BURMA: Natural Gas Project Threatens Human Rights
Proposed pipeline construction from gas fields off the coast of Burma is expected to exacerbate serious human rights abuses in Burma, Human Rights Watch said today.
Based on experience from previous oil and gas projects in Burma, Human Rights Watch expressed concern that the proposed construction of overland pipelines to transport the gas will involve the use of forced labor, and result in illegal land confiscation, forced displacement, and unnecessary use of force against villagers. Revenue from gas sales would also serve to entrench the brutal military rule in the country. Because of these well-founded concerns, Human Rights Watch urged companies with interests in Burma's oil and gas deposits to suspend activity until they can credibly demonstrate that their projects can be carried out without abusing human rights.
"The Burmese army is notorious for using violence and coercion to secure areas slated for major investment projects and commonly demands forced labor to build associated infrastructure," said Arvind Ganesan, director of Human Rights Watch's business and human rights program. "The construction of more gas pipelines across Burma is likely to line the pockets of the country's leaders while causing suffering for thousands of people."
Human Rights Watch issued its statement in advance of the March 26 "Global Day of Action" when activists will mobilize to raise awareness of the effects this major energy investment will have on the people of Burma.
Human rights conditions inside Burma are dismal. A recent report by the UN special rapporteur on Burma documented that the Burmese military continues to unlawfully confiscate land, displace villagers, demand forced labor, and use violence against those who protest such brutality. The military's use of forced labor is so widespread and persistent that the International Labor Organization has previously threatened to take the matter to the International Court of Justice. Areas of Burma that are subject to major development projects experience some of the most pervasive abuses. Independent monitoring there is nearly impossible. There is virtually no fiscal transparency and accountability over the State Peace and Development Council's (SPDC) use of funds, which enables widespread corruption by the military junta and deprives the population of the benefit of the country's wealth.
Major deposits of natural gas have been discovered off the coast of Arakan State in western Burma. One of the gas fields, known as Shwe (golden), is being developed by a consortium of South Korean and Indian firms, in partnership with the Burmese military government, the SPDC. Energy analysts estimate that Burma may have the largest natural gas deposits in Southeast Asia. Natural gas exports are now Burma's main source of foreign exchange.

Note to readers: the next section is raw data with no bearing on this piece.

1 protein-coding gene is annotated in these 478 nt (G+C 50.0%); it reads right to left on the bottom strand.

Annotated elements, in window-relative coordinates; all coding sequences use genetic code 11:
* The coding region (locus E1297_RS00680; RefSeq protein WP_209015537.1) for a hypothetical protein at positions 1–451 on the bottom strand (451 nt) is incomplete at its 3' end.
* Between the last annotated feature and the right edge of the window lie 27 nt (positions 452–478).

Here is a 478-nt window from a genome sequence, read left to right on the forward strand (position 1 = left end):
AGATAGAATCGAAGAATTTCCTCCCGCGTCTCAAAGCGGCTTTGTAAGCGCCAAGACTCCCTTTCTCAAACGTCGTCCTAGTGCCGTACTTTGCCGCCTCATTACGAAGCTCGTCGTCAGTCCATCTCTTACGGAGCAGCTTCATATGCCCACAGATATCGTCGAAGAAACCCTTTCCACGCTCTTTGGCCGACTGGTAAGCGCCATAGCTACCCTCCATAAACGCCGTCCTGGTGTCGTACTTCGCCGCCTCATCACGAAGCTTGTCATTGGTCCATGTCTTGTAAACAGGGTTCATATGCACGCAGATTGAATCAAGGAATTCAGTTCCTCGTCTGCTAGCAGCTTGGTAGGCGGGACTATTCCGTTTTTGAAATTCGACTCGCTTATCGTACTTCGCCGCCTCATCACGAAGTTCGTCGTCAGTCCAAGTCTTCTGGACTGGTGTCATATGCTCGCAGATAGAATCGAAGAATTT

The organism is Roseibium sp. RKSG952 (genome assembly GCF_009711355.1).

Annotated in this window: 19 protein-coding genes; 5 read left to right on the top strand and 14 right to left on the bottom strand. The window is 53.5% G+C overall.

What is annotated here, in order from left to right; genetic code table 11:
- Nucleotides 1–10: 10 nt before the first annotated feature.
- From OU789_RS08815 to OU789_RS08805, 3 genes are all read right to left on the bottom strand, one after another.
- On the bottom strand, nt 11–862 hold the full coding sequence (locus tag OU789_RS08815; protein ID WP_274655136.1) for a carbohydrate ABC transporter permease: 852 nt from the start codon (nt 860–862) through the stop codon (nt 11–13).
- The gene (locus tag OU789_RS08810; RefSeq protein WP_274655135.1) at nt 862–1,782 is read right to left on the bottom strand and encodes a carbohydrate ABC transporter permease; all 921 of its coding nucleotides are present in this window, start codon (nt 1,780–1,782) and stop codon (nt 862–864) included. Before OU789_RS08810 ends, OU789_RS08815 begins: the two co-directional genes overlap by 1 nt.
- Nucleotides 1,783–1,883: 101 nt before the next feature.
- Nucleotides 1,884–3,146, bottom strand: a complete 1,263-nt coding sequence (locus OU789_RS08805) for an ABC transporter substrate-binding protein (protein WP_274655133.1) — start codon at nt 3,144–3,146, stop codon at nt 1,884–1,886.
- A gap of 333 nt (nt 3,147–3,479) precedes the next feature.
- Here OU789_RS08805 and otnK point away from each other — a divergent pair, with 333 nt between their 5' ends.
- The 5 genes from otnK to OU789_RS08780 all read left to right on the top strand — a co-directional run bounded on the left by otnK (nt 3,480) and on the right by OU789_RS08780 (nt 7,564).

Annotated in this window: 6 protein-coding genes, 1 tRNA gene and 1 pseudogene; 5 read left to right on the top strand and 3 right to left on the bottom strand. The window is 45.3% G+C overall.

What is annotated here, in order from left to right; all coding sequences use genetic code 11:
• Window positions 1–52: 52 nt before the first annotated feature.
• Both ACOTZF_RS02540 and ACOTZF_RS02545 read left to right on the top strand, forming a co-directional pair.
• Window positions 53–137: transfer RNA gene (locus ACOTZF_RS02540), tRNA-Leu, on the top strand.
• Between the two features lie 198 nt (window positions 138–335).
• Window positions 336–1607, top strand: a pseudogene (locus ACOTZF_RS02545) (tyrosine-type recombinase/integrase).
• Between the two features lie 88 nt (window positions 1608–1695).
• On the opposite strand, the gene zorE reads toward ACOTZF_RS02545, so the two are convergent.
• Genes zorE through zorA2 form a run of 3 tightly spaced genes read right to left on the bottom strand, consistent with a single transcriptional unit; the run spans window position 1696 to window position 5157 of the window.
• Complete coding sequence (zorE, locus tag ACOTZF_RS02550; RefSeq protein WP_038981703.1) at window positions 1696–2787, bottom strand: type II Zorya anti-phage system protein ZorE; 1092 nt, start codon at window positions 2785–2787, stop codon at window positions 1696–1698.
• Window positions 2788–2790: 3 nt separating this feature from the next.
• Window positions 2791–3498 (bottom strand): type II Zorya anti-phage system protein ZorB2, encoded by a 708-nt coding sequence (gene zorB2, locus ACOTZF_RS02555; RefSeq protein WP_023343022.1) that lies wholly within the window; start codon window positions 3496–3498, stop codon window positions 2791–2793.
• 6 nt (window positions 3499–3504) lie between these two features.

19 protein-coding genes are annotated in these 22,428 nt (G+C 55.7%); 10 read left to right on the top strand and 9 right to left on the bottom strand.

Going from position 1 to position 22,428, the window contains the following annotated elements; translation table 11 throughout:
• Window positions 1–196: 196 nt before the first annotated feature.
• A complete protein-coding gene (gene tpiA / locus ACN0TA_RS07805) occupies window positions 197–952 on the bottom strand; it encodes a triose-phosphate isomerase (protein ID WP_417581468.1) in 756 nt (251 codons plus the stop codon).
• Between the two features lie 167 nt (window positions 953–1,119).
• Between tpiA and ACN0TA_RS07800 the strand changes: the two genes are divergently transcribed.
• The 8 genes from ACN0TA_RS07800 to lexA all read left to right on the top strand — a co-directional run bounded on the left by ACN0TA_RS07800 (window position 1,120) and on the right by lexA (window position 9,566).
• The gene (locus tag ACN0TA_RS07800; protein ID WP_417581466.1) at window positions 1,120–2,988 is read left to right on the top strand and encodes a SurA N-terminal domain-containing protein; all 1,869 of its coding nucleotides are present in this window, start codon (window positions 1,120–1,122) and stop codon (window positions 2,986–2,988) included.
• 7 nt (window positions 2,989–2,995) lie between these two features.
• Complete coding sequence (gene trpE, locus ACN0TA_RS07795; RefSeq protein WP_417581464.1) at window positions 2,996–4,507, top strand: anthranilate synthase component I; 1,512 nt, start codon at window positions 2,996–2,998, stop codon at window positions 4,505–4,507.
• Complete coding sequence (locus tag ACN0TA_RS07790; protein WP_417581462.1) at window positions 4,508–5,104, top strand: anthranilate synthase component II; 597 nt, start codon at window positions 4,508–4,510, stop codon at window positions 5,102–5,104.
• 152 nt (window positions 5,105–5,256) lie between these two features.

The Shwe gas project is led by the South Korean company Daewoo International. Fourteen of its top executives went on trial in Seoul this month on charges that they secretly built an illegal arms factory in central Burma. Other consortium partners include several state-controlled companies: ONGC Videsh Ltd (OVL), which is a subsidiary of India's Oil and Natural Gas Co. (ONGC); the Gas Authority of India Ltd (GAIL); and Korea Gas Corporation (KOGAS) of South Korea. This consortium has a production-sharing agreement with the Burmese government's Myanmar Oil and Gas Enterprise (MOGE) for the Shwe gas fields, as well as for the adjacent A-3 block.
A competition has erupted over access to the gas from the Shwe fields, which are the most developed of the new projects. China and India have each vied to secure agreements allowing them to buy much of the gas. Japanese and Korean companies also have submitted bids to buy the gas if it can be provided in liquefied form. The Burmese government, which has promoted the competition, says it will make a decision by May on whether to export gas and to whom.
Different proposals are under consideration to transport this gas from the coast of Arakan to India or China. A natural gas terminal could be built to ship the gas to regional markets, but an overland route that would cut across Burmese territory is considered more likely because it would be less expensive. Separate pipelines might be built to deliver gas to the borders of India and China, or possibly through Bangladesh to India.
The likelihood of major pipeline construction has sparked human rights concerns. Persecution against Arakanese civilians and Muslim Rohingya minorities by the Burmese military has been occurring for decades. Illegal land confiscation by the army and the government-controlled Union Solidarity and Development Association (USDA) is systematic and often closely tied to infrastructure projects. Some groups have reported that villages in Arakan State have already begun to experience forced relocations, forced labor and other abuses by troops whom they allege are expanding their presence in preparation for pipeline construction.